July 3, 2018

image-3-for-cash-queens-tv-coleen-03-11-11-gallery-998175706-89392Susan Boyle or SuBo as she is more affectionately known has spoken honestly about her own Asperger’s diagnosis for the first time.

The singing sensation who took the judges of Britain’s got talents and stole the heart of a nation in 2009, was diagnosed with Asperger’s Syndrome just over a year ago.

Throughout her life she has been labelled as ‘brain damaged’ and knew she was different from a very young age, but doctors gave her the wrong diagnosis as a child. She decided to keep her diagnosis secret until a candid interview this week with The Observer in the UK.

She said during the interview:

“It was the wrong diagnosis when I was a kid. I was told I had brain damage. I always knew it was an unfair label. Now, I have a clearer understanding of what’s wrong and I feel relieved and a bit more relaxed about myself.”

The 52 year old  has recently starred in a festive Christmas flick called Christmas Candle, and the story of her life could soon be made into a feature movie by Fox Stars, with Oscar winning actress Meryl Streep playing the lead role.

The singer has had a number of amazing achievements sometimes marred by unexplained and emotional outbursts.

In the interview she explains how different she felt to other children growing up in the rural are of Lothian in Scotland. The children in her village used to call her Susie Simple, because she couldn’t interact with them. She at last knows why she felt so isolated from her classmates.

She sought medical advice, and was given a number of standardised tests by the doctors she saw. She said:

“I went to seek a diagnosis from a Scottish specialist. Nobody told me to. I thought I had a more serious illness and couldn’t function properly. I was told my IQ was above average”.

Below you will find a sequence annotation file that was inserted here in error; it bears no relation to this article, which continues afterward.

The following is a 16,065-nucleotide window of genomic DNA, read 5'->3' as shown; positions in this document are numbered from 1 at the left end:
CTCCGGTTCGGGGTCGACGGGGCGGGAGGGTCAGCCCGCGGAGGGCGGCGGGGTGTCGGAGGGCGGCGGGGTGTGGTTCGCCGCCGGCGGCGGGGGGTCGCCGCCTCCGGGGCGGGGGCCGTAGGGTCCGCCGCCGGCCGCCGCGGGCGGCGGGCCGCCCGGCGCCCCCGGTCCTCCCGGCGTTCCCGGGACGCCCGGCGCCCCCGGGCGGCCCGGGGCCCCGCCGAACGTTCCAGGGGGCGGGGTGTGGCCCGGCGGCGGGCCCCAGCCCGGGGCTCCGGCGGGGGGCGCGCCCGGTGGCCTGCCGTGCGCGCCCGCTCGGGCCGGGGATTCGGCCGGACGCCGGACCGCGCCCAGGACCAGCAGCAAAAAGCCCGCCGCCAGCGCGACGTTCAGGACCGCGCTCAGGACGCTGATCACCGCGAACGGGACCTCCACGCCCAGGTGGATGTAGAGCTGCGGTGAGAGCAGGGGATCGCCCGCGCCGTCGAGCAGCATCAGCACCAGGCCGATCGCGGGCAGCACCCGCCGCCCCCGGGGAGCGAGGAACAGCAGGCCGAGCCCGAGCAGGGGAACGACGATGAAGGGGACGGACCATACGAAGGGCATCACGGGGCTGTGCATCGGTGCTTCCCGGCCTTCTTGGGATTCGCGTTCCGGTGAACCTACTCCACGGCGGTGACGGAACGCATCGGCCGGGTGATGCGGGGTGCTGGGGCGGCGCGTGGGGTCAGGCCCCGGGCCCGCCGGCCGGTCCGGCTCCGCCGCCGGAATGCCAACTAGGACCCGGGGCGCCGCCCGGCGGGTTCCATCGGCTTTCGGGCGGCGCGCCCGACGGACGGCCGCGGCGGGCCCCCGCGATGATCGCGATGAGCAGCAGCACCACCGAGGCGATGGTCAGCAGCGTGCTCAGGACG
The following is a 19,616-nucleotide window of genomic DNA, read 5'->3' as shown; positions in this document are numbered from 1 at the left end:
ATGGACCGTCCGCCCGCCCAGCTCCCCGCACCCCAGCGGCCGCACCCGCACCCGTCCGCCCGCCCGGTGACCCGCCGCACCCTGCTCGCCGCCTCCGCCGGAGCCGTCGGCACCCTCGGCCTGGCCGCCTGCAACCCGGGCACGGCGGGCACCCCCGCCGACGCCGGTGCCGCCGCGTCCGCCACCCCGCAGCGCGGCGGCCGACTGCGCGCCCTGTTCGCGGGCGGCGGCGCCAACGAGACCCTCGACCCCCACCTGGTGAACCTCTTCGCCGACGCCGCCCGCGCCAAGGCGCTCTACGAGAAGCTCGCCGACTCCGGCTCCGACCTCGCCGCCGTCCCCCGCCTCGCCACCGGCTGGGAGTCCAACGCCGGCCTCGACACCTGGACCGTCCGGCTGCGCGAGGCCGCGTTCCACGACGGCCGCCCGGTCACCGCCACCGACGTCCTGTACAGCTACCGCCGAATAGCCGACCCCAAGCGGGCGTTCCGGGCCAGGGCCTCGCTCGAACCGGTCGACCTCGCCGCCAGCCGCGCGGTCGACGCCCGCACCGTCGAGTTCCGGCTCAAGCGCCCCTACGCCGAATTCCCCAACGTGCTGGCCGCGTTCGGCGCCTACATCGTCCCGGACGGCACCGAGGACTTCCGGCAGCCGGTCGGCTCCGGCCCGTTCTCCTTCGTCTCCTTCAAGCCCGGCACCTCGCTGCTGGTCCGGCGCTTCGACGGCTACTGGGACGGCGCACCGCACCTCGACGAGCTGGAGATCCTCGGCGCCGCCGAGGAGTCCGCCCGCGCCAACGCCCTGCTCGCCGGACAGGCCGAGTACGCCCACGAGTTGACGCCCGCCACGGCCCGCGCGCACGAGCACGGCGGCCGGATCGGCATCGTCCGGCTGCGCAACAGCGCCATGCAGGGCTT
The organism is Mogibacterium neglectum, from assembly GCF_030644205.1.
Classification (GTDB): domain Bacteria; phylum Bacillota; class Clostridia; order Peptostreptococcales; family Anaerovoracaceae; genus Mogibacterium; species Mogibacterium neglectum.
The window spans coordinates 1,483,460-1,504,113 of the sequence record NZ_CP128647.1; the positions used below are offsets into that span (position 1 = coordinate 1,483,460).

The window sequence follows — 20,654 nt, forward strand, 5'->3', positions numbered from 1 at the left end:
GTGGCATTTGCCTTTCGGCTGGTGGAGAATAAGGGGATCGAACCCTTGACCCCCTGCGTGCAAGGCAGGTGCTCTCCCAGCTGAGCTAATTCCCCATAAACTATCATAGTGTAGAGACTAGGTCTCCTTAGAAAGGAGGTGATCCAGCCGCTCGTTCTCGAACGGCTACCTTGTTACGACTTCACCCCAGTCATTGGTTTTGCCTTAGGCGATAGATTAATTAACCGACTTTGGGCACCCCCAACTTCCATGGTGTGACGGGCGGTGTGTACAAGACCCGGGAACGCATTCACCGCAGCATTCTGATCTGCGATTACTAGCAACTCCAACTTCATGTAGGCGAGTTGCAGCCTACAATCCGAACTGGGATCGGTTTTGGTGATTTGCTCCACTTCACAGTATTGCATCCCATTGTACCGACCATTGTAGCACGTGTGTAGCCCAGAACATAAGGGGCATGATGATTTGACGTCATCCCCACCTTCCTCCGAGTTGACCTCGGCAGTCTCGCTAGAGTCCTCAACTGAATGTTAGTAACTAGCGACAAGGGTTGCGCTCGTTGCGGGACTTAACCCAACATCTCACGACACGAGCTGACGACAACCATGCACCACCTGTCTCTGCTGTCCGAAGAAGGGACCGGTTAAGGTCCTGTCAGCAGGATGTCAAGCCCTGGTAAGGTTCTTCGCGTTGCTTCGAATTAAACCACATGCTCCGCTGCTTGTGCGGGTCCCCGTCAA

The singer has also suffered bouts of depression vulnerability, especially since hitting the public eye in 2009.

She said:

“I am not strong on my own. When I have the support of people around me I am fine. I have a great team.”

She says that the diagnosis won’t change her, but has come as a blessed relief from knowing that she was different as a child, at least now she can give it a name. She said:

“It will not make any difference to my life. It’s just a condition that I have to live with and work through.

I think people will treat me better because they will have a much greater understanding of who I am and why I do the things I do.”


About the author 

Shân Ellis

Shân Ellis, is a qualified journalist with five years experience of writing features, blogging and working on a regional newspaper. Prior to working as a journalist, she was a ghost writer for top publishers and was closely involved in the editing and development of book series. Shân has a degree in the sciences, and 5 A levels. She lives in the UK and is the mother of an autistic child.

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